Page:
Texas Police Officers Shut Down Lemonade Stand Of Two Adorable Girls
They just wanted to earn $105 to bring their dad to Splash Kingdom on Father’s Day.
But Overton police officers shut down a lemonade stand owned and operated by an 8 and 7-year old kid early this week.
Two sisters, Andria and Zoey, set up a lemonade stand on a residential street curb this week to sell lemonade to passers-by. An hour later, their business was shut down because of a lack of permit to operate.
The police officers demanded a license from the young entrepreneurs. It costs $150 to get one.
Zoey, one of the founders, said in a KLTV interview, “We had kettle corn and lemonade. The lemonade was for 50 cents and the kettle corn was a dollar, but if you got both it was a dollar.”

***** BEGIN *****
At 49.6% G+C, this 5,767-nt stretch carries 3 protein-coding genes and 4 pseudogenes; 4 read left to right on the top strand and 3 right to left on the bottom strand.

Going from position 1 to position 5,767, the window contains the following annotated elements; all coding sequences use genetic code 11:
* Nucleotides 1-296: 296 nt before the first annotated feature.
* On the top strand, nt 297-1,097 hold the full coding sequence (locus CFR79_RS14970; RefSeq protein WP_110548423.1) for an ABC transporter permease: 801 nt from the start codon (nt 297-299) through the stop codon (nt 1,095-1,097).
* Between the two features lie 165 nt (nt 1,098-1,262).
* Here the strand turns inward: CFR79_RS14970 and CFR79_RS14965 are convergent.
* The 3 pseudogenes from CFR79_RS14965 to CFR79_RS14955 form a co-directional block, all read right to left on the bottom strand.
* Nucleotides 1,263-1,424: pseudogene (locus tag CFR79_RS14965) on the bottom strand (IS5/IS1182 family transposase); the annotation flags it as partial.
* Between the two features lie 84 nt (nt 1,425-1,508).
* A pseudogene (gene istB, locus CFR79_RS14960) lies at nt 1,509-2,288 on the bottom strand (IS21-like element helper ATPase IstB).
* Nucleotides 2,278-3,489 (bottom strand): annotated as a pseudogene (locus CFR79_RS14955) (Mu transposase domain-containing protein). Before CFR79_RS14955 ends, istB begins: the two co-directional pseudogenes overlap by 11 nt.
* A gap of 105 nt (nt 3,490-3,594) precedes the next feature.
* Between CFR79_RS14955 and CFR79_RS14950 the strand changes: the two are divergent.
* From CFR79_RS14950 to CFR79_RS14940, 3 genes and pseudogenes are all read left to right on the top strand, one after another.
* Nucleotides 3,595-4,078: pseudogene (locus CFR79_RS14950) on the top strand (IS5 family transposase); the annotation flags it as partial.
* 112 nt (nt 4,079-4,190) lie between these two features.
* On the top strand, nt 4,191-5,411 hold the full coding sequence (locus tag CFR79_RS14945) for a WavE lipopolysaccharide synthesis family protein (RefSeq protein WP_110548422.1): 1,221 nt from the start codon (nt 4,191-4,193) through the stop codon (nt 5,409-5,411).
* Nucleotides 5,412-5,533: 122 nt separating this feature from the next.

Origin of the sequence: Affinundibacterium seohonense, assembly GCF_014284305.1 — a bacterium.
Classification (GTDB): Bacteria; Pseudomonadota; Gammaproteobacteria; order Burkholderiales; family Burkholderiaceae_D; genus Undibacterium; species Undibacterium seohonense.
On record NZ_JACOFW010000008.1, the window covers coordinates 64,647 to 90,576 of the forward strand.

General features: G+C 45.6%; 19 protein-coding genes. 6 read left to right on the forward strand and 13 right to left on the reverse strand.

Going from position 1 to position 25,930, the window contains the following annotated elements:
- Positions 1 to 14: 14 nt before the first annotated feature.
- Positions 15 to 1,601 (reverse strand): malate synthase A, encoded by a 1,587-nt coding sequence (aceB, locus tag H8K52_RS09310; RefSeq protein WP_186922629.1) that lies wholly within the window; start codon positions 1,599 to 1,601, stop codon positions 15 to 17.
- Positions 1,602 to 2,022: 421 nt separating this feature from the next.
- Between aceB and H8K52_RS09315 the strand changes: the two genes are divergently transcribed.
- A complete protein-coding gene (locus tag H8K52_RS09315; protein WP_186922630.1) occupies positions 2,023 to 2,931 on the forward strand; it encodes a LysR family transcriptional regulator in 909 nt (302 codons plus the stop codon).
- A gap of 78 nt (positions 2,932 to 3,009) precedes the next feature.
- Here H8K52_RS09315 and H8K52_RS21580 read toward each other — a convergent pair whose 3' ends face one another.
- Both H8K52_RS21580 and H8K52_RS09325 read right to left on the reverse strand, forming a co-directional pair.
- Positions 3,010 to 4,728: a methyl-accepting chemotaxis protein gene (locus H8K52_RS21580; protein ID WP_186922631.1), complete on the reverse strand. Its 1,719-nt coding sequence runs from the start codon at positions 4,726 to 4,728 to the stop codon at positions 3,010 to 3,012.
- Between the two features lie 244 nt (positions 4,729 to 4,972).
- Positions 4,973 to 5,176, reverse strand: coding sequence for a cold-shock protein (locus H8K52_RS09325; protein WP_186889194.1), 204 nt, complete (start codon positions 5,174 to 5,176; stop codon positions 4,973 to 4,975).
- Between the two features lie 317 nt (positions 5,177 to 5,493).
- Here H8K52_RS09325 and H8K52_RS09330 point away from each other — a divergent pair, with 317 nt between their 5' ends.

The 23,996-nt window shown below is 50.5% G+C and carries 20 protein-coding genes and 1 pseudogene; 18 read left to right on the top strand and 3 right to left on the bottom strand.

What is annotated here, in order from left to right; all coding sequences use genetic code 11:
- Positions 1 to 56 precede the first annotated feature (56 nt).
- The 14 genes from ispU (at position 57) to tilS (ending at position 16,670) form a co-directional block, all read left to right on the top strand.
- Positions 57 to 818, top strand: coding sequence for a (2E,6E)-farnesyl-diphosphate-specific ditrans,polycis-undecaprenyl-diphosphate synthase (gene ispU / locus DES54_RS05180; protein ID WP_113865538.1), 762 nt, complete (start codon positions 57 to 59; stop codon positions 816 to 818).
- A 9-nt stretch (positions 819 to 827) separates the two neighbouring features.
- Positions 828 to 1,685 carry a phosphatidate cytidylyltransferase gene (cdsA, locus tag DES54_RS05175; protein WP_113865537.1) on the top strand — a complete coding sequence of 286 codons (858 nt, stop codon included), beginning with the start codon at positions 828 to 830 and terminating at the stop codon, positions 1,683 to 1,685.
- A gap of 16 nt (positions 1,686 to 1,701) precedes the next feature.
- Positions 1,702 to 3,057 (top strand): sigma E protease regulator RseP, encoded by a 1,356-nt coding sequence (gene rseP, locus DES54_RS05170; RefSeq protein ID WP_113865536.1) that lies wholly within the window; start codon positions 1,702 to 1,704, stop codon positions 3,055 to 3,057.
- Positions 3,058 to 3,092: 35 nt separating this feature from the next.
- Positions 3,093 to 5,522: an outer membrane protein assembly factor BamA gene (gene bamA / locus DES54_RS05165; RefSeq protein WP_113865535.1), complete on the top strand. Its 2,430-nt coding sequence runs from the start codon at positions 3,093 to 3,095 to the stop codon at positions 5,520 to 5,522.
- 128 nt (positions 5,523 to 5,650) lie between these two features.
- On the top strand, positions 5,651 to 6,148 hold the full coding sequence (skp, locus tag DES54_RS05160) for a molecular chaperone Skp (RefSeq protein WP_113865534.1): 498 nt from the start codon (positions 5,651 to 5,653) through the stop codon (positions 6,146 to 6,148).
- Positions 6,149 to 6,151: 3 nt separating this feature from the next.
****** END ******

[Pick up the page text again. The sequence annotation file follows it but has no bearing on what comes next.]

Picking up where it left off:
After an hour of operation, police officers came by.
Their mother, Sandi Evans, recalled that the officers mentioned they needed a permit.
According to the same report, “The City agreed to waive the $150 fee for a ‘Peddler’s Permit,’ but the health department would prove a bigger problem.”
Texas has a bill called the Texas Baker’s Bill, that disallows selling of food items that require temperature control. Lemonade included.
Their mother mused, “I think that’s ridiculous. I think they’re 7 and 8 and they’re just trying to make money for their own cause.”
Police Chief Clyde Carter reiterated that they “have to follow by the state health guidelines. They have to have a permit if they’re going to do the lemonade stands.”
As any businessman would do, the girls decided to stop selling and instead planned to set up their stand on Saturday, 10:00 a.m. to 12:00 a.m. for free. Donations are accepted.